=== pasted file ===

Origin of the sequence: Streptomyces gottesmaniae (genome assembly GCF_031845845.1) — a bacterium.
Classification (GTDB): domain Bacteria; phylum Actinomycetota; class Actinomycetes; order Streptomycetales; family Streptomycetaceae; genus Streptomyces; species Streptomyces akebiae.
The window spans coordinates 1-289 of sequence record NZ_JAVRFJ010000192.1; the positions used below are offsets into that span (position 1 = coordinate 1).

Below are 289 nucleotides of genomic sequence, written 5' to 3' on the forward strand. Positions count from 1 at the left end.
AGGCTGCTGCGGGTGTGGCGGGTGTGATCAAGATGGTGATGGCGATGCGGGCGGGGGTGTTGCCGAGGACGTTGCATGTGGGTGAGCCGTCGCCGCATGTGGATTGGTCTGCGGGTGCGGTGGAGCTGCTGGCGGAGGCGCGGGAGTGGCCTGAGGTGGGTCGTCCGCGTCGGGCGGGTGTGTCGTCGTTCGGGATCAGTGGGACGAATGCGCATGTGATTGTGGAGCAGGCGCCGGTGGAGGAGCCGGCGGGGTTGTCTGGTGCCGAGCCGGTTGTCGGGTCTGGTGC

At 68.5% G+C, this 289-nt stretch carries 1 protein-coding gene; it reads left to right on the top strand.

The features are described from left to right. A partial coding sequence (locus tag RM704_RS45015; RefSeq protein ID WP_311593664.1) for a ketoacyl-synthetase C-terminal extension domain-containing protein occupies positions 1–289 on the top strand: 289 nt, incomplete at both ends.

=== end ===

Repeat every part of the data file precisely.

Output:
Origin of the sequence: Streptomyces gottesmaniae (genome assembly GCF_031845845.1) — a bacterium.
Classification (GTDB): domain Bacteria; phylum Actinomycetota; class Actinomycetes; order Streptomycetales; family Streptomycetaceae; genus Streptomyces; species Streptomyces akebiae.
The window spans coordinates 1-289 of sequence record NZ_JAVRFJ010000192.1; the positions used below are offsets into that span (position 1 = coordinate 1).

Below are 289 nucleotides of genomic sequence, written 5' to 3' on the forward strand. Positions count from 1 at the left end.
AGGCTGCTGCGGGTGTGGCGGGTGTGATCAAGATGGTGATGGCGATGCGGGCGGGGGTGTTGCCGAGGACGTTGCATGTGGGTGAGCCGTCGCCGCATGTGGATTGGTCTGCGGGTGCGGTGGAGCTGCTGGCGGAGGCGCGGGAGTGGCCTGAGGTGGGTCGTCCGCGTCGGGCGGGTGTGTCGTCGTTCGGGATCAGTGGGACGAATGCGCATGTGATTGTGGAGCAGGCGCCGGTGGAGGAGCCGGCGGGGTTGTCTGGTGCCGAGCCGGTTGTCGGGTCTGGTGC

At 68.5% G+C, this 289-nt stretch carries 1 protein-coding gene; it reads left to right on the top strand.

The features are described from left to right. A partial coding sequence (locus tag RM704_RS45015; RefSeq protein ID WP_311593664.1) for a ketoacyl-synthetase C-terminal extension domain-containing protein occupies positions 1–289 on the top strand: 289 nt, incomplete at both ends.